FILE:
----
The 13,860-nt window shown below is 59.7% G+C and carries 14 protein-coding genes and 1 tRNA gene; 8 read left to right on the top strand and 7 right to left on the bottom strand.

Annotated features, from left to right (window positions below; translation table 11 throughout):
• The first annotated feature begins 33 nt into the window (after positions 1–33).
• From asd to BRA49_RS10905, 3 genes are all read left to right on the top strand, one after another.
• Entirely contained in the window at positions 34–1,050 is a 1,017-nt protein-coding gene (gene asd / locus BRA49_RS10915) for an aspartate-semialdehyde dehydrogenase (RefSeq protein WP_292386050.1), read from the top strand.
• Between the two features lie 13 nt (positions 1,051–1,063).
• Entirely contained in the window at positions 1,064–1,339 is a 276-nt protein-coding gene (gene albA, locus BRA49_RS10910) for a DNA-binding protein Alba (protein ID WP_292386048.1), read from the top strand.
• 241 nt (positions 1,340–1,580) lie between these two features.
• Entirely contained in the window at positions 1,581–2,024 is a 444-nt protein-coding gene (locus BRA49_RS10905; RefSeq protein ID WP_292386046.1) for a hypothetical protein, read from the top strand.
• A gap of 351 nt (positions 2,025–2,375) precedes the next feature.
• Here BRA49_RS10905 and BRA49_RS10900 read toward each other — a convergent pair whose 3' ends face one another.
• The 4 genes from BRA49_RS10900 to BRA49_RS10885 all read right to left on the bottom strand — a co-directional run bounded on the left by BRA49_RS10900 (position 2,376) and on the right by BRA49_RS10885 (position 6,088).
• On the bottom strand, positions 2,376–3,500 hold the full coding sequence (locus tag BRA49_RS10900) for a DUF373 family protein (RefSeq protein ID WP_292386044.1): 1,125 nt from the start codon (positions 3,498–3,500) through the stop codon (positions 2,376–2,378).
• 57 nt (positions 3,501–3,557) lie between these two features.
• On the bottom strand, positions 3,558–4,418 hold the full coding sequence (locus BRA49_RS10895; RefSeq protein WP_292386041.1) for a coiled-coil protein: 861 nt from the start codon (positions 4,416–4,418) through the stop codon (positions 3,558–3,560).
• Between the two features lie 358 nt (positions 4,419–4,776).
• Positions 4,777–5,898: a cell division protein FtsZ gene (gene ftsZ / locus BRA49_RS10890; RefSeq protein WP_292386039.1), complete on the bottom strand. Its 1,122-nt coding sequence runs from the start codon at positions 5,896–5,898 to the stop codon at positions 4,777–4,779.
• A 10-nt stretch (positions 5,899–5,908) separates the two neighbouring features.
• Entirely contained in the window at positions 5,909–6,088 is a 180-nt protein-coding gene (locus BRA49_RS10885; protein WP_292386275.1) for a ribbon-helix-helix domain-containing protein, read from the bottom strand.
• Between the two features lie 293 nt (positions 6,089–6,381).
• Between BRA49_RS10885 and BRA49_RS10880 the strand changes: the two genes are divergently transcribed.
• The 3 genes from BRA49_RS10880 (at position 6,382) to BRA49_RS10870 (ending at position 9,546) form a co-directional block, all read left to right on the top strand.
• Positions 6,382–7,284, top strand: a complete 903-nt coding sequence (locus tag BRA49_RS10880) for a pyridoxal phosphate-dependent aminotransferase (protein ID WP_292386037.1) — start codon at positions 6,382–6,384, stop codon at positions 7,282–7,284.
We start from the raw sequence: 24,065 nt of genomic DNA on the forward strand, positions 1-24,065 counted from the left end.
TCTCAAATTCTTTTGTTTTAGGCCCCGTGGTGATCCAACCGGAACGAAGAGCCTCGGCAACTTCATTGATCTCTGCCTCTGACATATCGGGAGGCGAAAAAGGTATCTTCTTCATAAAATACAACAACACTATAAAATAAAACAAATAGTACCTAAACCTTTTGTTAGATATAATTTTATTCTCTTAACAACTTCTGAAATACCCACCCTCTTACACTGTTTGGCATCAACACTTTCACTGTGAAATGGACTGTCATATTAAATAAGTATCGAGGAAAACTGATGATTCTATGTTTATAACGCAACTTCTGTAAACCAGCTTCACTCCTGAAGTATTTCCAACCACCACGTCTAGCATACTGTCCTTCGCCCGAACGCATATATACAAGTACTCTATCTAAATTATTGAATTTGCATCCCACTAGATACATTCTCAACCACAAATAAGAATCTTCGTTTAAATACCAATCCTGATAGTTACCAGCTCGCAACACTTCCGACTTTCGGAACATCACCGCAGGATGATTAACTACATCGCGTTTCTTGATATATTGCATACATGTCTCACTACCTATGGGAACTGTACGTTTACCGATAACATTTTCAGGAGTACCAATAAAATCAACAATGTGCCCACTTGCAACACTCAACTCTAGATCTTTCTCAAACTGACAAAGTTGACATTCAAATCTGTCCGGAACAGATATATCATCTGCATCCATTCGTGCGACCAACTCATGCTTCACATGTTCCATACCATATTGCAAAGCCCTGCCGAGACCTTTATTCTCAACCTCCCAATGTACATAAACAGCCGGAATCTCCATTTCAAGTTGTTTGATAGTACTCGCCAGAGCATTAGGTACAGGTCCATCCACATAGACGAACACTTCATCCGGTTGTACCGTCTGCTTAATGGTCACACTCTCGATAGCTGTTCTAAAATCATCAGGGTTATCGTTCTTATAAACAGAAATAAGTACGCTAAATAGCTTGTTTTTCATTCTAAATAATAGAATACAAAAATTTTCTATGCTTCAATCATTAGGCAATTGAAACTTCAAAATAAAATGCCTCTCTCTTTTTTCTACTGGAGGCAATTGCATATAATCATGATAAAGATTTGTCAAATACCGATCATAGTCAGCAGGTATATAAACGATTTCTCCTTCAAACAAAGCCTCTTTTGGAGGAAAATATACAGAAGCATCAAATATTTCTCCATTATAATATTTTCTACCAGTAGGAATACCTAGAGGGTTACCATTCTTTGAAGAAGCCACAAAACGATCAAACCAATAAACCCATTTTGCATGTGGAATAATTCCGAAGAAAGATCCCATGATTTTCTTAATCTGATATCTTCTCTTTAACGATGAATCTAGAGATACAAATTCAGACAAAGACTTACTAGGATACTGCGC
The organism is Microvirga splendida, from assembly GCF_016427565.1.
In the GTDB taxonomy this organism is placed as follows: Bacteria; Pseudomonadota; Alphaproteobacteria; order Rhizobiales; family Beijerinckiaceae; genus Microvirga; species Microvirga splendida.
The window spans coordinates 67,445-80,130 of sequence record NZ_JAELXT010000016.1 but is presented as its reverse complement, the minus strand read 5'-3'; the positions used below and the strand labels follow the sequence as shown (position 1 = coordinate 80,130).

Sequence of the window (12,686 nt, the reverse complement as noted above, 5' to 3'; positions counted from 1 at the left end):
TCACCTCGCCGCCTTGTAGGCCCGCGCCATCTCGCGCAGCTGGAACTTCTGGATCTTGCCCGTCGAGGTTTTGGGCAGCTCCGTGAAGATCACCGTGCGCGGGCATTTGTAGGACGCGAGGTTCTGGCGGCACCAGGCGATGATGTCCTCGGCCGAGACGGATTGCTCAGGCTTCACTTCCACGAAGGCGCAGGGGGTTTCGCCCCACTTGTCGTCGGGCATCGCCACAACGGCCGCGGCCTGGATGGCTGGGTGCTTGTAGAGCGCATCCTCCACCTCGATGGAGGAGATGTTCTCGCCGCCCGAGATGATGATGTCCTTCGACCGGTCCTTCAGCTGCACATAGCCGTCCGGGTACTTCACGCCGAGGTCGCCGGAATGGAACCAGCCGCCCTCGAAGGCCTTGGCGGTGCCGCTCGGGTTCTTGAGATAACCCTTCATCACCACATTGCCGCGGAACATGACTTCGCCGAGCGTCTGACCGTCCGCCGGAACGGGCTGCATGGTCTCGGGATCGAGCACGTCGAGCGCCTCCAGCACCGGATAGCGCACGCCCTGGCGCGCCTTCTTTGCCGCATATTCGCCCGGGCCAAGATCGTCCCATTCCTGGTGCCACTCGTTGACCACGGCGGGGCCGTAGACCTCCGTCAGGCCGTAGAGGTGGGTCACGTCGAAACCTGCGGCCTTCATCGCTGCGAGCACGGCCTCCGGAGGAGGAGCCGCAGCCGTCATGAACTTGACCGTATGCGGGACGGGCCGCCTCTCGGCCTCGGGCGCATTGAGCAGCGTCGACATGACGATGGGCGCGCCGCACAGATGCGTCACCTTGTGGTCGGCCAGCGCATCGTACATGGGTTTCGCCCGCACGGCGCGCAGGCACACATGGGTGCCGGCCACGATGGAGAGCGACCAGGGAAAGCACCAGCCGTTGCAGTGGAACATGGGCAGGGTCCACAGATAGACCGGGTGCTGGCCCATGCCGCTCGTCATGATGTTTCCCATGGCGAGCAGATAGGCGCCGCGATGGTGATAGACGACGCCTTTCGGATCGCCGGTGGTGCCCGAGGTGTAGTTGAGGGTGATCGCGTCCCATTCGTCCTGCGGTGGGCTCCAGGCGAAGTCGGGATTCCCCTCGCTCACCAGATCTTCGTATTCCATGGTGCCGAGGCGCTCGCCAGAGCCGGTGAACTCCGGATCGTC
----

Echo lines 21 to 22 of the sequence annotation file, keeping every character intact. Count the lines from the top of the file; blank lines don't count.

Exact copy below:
• Between BRA49_RS10885 and BRA49_RS10880 the strand changes: the two genes are divergently transcribed.
• The 3 genes from BRA49_RS10880 (at position 6,382) to BRA49_RS10870 (ending at position 9,546) form a co-directional block, all read left to right on the top strand.